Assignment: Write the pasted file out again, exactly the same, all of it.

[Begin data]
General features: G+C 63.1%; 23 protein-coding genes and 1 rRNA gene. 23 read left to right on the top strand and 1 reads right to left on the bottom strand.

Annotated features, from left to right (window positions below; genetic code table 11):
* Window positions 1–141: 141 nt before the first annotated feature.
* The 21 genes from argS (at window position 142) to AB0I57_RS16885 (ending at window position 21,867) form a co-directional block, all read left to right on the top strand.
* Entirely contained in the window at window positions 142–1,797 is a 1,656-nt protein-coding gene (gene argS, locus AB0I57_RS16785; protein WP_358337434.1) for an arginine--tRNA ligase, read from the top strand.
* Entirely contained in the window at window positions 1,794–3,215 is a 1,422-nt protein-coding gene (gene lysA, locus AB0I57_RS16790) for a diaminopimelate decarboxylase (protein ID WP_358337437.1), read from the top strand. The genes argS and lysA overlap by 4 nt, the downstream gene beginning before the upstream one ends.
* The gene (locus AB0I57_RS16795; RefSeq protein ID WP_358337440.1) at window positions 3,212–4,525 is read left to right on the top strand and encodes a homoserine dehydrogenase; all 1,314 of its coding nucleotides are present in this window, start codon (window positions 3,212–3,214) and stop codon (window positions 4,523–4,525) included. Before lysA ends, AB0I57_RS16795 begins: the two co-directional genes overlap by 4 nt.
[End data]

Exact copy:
General features: G+C 63.1%; 23 protein-coding genes and 1 rRNA gene. 23 read left to right on the top strand and 1 reads right to left on the bottom strand.

Annotated features, from left to right (window positions below; genetic code table 11):
* Window positions 1–141: 141 nt before the first annotated feature.
* The 21 genes from argS (at window position 142) to AB0I57_RS16885 (ending at window position 21,867) form a co-directional block, all read left to right on the top strand.
* Entirely contained in the window at window positions 142–1,797 is a 1,656-nt protein-coding gene (gene argS, locus AB0I57_RS16785; protein WP_358337434.1) for an arginine--tRNA ligase, read from the top strand.
* Entirely contained in the window at window positions 1,794–3,215 is a 1,422-nt protein-coding gene (gene lysA, locus AB0I57_RS16790) for a diaminopimelate decarboxylase (protein ID WP_358337437.1), read from the top strand. The genes argS and lysA overlap by 4 nt, the downstream gene beginning before the upstream one ends.
* The gene (locus AB0I57_RS16795; RefSeq protein ID WP_358337440.1) at window positions 3,212–4,525 is read left to right on the top strand and encodes a homoserine dehydrogenase; all 1,314 of its coding nucleotides are present in this window, start codon (window positions 3,212–3,214) and stop codon (window positions 4,523–4,525) included. Before lysA ends, AB0I57_RS16795 begins: the two co-directional genes overlap by 4 nt.